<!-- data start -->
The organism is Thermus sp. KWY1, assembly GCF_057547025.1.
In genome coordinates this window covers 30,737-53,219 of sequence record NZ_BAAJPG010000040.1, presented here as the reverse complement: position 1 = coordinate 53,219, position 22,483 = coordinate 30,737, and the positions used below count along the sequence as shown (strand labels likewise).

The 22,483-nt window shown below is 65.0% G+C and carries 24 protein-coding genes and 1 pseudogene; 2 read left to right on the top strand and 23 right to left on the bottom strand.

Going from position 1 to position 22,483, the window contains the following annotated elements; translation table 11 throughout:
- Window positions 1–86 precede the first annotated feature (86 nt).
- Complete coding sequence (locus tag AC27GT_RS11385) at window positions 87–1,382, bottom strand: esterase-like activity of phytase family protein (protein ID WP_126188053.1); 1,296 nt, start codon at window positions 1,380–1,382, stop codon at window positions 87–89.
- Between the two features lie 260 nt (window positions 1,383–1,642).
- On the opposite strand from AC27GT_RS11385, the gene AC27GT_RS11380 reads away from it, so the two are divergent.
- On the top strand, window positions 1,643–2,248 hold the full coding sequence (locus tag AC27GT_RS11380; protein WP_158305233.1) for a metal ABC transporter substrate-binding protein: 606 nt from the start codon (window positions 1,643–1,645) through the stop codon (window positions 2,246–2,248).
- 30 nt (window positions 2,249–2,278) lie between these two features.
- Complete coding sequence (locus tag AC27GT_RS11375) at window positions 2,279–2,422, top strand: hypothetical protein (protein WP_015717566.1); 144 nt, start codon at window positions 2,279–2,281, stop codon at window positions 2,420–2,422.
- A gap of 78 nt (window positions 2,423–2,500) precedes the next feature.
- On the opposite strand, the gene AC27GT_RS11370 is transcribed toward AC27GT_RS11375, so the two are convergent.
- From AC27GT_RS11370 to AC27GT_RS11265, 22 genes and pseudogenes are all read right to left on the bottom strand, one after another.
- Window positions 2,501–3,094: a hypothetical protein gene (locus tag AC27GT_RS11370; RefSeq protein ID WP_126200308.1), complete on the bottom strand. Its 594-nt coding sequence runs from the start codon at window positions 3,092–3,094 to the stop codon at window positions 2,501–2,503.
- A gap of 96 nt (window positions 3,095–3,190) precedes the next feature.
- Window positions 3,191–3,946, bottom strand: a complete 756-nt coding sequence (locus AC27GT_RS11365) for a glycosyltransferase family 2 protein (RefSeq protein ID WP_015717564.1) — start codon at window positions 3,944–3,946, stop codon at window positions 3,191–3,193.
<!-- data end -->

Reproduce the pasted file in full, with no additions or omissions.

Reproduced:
The organism is Thermus sp. KWY1, assembly GCF_057547025.1.
In genome coordinates this window covers 30,737-53,219 of sequence record NZ_BAAJPG010000040.1, presented here as the reverse complement: position 1 = coordinate 53,219, position 22,483 = coordinate 30,737, and the positions used below count along the sequence as shown (strand labels likewise).

The 22,483-nt window shown below is 65.0% G+C and carries 24 protein-coding genes and 1 pseudogene; 2 read left to right on the top strand and 23 right to left on the bottom strand.

Going from position 1 to position 22,483, the window contains the following annotated elements; translation table 11 throughout:
- Window positions 1–86 precede the first annotated feature (86 nt).
- Complete coding sequence (locus tag AC27GT_RS11385) at window positions 87–1,382, bottom strand: esterase-like activity of phytase family protein (protein ID WP_126188053.1); 1,296 nt, start codon at window positions 1,380–1,382, stop codon at window positions 87–89.
- Between the two features lie 260 nt (window positions 1,383–1,642).
- On the opposite strand from AC27GT_RS11385, the gene AC27GT_RS11380 reads away from it, so the two are divergent.
- On the top strand, window positions 1,643–2,248 hold the full coding sequence (locus tag AC27GT_RS11380; protein WP_158305233.1) for a metal ABC transporter substrate-binding protein: 606 nt from the start codon (window positions 1,643–1,645) through the stop codon (window positions 2,246–2,248).
- 30 nt (window positions 2,249–2,278) lie between these two features.
- Complete coding sequence (locus tag AC27GT_RS11375) at window positions 2,279–2,422, top strand: hypothetical protein (protein WP_015717566.1); 144 nt, start codon at window positions 2,279–2,281, stop codon at window positions 2,420–2,422.
- A gap of 78 nt (window positions 2,423–2,500) precedes the next feature.
- On the opposite strand, the gene AC27GT_RS11370 is transcribed toward AC27GT_RS11375, so the two are convergent.
- From AC27GT_RS11370 to AC27GT_RS11265, 22 genes and pseudogenes are all read right to left on the bottom strand, one after another.
- Window positions 2,501–3,094: a hypothetical protein gene (locus tag AC27GT_RS11370; RefSeq protein ID WP_126200308.1), complete on the bottom strand. Its 594-nt coding sequence runs from the start codon at window positions 3,092–3,094 to the stop codon at window positions 2,501–2,503.
- A gap of 96 nt (window positions 3,095–3,190) precedes the next feature.
- Window positions 3,191–3,946, bottom strand: a complete 756-nt coding sequence (locus AC27GT_RS11365) for a glycosyltransferase family 2 protein (RefSeq protein ID WP_015717564.1) — start codon at window positions 3,944–3,946, stop codon at window positions 3,191–3,193.